Home > Artists > Albert Goodwin > Artwork

(click image to enlarge)

The Happy Isle of Serendib Sindbad in the sixth voyage relates his adventures to the Sultan

Albert Goodwin (1845-1932)


Signed and dated 1905
Inscribed 'The Happy Island of Serendid' on label on reverse

Oil on board

24 ½ x 34 inches

Albert Goodwin RWS, 1845-1932, Chris Beetles Ltd 1986, Limited Edition of 1000, Plate 93, as 'The Happy Island of Salahat'

Royal Academy, Summer Exhibition, 1905, No 126, as 'The Happy Island of Salahat';
'In Search of Sun and Shadow. The Art of Albert Goodwin (1845-1932)', Chris Beetles Gallery, October-November 2019, No 114

While always injecting his topographical landscapes with a great degree of poetry, Albert Goodwin also created imaginative landscapes inspired by his reading. Having had only a basic schooling, he developed a love for classic texts that were popular in his day, and notably the Bible, The Pilgrim’s Progress, Robinson Crusoe and The Arabian Nights, including the voyages of Sinbad the Sailor. It is the last that provided the source of the present work, though the exotic flora and architecture are based on the artist’s own ‘voyages’.

On his sixth voyage, Sinbad (or Sindbad) is shipwrecked, loses his companions to starvation, and builds a raft. As a result, he arrives alone in the kingdom of ‘Serendib’, the Arabic word for Ceylon (now Sri Lanka). There he entertains first its people and then its king with stories of his travels, and is treated by the king as an honoured guest. Eventually, however, he asks permission to return home. Though initially reluctant, the king accepts and bestows on him a number of gifts, including a cup carved from a single ruby to present to the Caliph of Baghdad. Once home, he similarly seduces the Caliph with his stories.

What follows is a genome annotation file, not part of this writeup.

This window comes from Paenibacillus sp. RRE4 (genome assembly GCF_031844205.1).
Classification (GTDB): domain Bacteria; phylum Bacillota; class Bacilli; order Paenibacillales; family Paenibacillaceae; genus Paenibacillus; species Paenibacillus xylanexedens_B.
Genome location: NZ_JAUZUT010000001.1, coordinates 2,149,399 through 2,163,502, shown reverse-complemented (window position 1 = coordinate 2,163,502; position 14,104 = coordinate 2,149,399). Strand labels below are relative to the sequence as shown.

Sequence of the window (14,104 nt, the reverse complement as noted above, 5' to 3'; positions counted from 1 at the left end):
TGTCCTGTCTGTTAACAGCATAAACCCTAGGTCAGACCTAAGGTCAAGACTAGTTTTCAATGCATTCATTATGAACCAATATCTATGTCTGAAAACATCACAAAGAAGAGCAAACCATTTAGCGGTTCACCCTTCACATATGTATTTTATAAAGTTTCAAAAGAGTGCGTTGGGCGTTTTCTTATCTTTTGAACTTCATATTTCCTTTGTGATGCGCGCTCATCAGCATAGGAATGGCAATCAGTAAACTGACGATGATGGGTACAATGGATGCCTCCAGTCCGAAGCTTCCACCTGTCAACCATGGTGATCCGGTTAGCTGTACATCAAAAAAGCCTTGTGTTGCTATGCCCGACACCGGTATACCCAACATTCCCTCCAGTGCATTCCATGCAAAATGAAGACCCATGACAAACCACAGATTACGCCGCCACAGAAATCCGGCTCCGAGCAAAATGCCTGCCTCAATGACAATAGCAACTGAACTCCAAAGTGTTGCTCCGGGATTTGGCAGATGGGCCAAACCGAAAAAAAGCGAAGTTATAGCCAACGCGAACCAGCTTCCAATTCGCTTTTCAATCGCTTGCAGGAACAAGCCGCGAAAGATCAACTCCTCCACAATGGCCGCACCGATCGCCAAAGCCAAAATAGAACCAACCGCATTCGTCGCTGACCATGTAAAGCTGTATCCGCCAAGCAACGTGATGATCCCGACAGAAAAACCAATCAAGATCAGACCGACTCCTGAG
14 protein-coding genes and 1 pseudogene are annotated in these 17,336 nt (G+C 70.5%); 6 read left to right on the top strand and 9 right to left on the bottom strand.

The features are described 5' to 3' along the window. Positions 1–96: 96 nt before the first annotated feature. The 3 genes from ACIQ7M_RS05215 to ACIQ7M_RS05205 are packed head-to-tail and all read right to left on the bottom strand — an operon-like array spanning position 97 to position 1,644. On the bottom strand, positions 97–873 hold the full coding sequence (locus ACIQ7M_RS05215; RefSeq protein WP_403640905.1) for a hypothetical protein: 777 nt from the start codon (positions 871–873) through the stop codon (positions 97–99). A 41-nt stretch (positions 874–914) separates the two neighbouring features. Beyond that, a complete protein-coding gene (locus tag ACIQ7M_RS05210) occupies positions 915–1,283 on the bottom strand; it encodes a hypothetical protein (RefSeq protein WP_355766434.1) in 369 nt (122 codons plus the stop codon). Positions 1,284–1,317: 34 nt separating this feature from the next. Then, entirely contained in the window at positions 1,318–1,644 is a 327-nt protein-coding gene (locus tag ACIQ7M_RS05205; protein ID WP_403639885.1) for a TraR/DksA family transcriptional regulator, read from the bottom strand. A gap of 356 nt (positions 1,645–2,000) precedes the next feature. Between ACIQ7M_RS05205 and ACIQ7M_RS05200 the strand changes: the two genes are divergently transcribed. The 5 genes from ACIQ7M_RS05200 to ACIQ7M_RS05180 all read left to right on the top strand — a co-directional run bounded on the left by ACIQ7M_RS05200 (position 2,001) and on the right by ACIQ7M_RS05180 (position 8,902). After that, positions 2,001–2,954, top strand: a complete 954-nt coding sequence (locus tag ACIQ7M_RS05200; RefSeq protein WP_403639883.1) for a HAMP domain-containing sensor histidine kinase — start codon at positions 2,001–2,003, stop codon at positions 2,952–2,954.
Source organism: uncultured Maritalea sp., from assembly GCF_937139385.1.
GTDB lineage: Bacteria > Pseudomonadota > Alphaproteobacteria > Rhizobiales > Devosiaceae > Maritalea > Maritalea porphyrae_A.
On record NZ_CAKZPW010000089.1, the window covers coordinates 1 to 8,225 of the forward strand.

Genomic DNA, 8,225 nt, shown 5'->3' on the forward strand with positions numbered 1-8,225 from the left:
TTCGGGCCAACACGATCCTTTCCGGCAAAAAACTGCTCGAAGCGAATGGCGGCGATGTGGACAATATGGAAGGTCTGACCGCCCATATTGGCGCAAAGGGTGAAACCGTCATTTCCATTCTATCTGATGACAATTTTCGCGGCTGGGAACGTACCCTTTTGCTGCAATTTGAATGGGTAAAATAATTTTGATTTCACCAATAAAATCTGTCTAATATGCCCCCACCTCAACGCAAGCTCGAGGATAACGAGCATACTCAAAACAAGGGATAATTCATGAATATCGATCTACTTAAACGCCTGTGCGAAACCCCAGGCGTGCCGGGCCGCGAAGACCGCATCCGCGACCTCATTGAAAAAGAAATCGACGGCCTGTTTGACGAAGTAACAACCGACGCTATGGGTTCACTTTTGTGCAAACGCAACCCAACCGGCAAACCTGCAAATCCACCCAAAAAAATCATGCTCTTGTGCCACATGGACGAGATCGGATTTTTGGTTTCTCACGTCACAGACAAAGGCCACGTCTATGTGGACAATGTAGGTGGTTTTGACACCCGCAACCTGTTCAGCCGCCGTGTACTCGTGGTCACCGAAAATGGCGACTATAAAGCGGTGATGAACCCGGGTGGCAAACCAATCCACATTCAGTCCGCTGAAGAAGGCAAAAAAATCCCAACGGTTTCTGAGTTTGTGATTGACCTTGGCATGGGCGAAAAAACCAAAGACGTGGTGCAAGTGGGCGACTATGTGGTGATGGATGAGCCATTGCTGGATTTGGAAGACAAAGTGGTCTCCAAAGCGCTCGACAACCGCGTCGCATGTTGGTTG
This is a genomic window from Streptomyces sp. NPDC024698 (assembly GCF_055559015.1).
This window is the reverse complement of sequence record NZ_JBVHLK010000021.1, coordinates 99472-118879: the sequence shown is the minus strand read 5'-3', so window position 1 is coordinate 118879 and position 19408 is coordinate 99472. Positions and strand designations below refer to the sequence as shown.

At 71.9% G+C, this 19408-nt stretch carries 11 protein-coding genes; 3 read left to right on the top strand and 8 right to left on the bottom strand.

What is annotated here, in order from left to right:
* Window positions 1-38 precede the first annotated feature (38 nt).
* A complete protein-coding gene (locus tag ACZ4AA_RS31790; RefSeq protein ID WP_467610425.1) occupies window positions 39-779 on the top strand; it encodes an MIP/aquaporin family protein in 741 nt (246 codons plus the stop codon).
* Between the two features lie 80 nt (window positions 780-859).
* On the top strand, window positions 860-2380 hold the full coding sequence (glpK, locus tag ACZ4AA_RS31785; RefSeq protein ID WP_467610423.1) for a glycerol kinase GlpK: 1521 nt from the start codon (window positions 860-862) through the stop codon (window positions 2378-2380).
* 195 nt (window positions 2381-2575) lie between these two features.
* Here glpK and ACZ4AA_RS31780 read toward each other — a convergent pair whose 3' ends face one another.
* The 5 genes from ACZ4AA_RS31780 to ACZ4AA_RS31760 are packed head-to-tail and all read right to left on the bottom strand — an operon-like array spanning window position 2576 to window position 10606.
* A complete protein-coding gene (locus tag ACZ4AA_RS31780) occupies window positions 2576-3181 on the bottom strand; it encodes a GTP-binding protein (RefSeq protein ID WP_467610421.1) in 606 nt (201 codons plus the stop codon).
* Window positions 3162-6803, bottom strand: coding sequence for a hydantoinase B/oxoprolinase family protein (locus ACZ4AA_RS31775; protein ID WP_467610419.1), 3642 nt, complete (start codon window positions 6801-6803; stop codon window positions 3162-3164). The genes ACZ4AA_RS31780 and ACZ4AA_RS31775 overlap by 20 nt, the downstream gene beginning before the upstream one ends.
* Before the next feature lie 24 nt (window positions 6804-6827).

Goodwin shows Sinbad telling his story to the people of Serendib. The grove in which they stand comprises trees that the artist would have seen on his wide-ranging travels from Egypt to the West Indies. However, the building at the left is specifically that of the Jasmine Tower at Agra Fort, of which he made a drawing, probably on his visit to India in 1895. That drawing also provided the basis for a more topographical painting made in 1918.

Related Artwork